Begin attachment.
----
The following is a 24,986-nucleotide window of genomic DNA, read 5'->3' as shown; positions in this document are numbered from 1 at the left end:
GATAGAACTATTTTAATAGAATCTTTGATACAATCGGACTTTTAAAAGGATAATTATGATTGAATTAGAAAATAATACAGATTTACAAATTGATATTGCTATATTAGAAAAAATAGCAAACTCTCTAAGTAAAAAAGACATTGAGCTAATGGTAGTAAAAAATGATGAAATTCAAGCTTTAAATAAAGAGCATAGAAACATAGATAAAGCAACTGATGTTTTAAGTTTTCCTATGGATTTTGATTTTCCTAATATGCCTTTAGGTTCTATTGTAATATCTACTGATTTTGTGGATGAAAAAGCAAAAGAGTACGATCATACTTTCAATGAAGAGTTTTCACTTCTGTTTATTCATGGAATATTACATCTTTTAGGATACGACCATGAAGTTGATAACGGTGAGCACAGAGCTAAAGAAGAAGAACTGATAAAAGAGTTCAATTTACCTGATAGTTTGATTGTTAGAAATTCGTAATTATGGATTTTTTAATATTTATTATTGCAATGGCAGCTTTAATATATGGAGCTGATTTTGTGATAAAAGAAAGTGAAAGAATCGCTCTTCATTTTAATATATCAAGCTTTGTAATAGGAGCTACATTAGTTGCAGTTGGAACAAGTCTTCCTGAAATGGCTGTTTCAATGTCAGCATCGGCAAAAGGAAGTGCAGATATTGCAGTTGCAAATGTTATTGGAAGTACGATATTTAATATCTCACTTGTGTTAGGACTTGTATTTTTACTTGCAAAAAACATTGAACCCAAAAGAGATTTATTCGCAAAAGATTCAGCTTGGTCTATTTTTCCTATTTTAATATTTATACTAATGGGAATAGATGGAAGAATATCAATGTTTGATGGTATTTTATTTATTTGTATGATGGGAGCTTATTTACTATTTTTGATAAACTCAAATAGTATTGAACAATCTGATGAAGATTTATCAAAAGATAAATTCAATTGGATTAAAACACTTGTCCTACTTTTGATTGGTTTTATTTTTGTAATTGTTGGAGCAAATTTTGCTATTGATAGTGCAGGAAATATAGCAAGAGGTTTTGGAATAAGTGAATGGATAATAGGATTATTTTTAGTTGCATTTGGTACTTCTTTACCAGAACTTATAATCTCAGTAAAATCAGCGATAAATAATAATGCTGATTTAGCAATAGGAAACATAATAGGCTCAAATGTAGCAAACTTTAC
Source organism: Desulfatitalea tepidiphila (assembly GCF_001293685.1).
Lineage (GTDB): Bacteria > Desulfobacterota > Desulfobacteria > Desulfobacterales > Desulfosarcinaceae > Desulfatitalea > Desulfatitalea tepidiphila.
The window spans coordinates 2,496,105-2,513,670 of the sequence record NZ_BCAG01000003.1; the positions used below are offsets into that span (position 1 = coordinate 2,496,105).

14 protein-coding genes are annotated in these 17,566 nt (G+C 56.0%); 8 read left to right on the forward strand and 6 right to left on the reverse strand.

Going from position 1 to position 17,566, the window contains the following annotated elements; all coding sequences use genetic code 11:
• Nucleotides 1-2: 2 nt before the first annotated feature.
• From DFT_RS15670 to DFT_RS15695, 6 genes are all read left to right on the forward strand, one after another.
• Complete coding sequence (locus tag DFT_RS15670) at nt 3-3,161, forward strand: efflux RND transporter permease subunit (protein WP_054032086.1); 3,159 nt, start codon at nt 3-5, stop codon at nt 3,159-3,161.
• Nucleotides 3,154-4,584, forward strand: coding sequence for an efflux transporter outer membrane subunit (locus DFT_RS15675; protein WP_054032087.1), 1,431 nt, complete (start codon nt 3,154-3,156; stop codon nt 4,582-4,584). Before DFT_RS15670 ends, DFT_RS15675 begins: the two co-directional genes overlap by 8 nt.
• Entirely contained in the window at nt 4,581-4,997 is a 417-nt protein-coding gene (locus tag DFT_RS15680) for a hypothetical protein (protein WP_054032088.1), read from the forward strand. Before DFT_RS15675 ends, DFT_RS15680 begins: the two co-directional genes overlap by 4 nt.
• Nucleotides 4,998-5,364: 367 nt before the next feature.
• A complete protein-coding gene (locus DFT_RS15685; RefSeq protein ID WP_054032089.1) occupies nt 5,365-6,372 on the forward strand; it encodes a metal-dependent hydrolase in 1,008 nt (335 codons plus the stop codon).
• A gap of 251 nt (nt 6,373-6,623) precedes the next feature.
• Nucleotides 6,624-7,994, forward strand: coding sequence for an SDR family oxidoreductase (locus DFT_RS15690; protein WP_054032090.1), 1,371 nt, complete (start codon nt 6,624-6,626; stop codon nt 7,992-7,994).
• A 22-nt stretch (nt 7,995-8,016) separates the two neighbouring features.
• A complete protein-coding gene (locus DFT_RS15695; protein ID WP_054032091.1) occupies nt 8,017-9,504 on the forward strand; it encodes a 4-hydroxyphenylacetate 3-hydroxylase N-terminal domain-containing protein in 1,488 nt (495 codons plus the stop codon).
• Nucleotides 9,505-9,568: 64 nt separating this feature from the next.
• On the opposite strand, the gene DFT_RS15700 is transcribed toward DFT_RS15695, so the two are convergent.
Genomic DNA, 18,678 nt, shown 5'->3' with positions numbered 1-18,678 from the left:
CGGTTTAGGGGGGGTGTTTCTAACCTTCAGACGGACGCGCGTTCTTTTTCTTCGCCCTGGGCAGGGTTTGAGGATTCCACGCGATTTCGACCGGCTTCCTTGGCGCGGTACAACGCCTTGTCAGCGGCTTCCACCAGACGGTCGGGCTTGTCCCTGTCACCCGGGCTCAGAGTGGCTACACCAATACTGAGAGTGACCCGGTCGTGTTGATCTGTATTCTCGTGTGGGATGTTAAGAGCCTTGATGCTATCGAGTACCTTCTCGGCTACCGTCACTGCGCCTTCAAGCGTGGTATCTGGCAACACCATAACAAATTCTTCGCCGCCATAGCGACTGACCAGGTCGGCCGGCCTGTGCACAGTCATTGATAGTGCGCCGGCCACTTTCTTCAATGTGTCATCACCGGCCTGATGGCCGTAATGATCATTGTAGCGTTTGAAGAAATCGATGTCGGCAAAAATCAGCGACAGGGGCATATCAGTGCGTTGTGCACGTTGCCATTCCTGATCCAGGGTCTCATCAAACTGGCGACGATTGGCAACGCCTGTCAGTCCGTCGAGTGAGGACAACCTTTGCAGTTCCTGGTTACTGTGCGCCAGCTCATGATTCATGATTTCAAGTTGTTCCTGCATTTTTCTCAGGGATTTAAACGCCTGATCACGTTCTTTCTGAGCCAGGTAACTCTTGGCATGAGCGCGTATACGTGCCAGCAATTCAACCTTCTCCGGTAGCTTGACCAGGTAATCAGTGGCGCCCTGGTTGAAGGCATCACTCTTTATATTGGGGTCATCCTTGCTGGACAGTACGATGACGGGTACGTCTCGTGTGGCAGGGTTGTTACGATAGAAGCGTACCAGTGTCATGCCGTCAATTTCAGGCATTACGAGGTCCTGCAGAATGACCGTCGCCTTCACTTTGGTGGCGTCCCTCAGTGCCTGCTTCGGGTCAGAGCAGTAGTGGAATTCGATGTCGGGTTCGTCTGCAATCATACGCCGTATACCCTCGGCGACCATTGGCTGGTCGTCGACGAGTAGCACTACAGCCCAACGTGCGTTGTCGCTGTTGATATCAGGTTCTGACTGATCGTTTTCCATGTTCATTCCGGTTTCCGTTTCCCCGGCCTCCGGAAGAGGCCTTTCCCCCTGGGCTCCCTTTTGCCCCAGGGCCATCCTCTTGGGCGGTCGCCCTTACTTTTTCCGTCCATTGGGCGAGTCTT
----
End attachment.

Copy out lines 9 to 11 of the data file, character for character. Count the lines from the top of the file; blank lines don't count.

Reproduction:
• From DFT_RS15670 to DFT_RS15695, 6 genes are all read left to right on the forward strand, one after another.
• Complete coding sequence (locus tag DFT_RS15670) at nt 3-3,161, forward strand: efflux RND transporter permease subunit (protein WP_054032086.1); 3,159 nt, start codon at nt 3-5, stop codon at nt 3,159-3,161.
• Nucleotides 3,154-4,584, forward strand: coding sequence for an efflux transporter outer membrane subunit (locus DFT_RS15675; protein WP_054032087.1), 1,431 nt, complete (start codon nt 3,154-3,156; stop codon nt 4,582-4,584). Before DFT_RS15670 ends, DFT_RS15675 begins: the two co-directional genes overlap by 8 nt.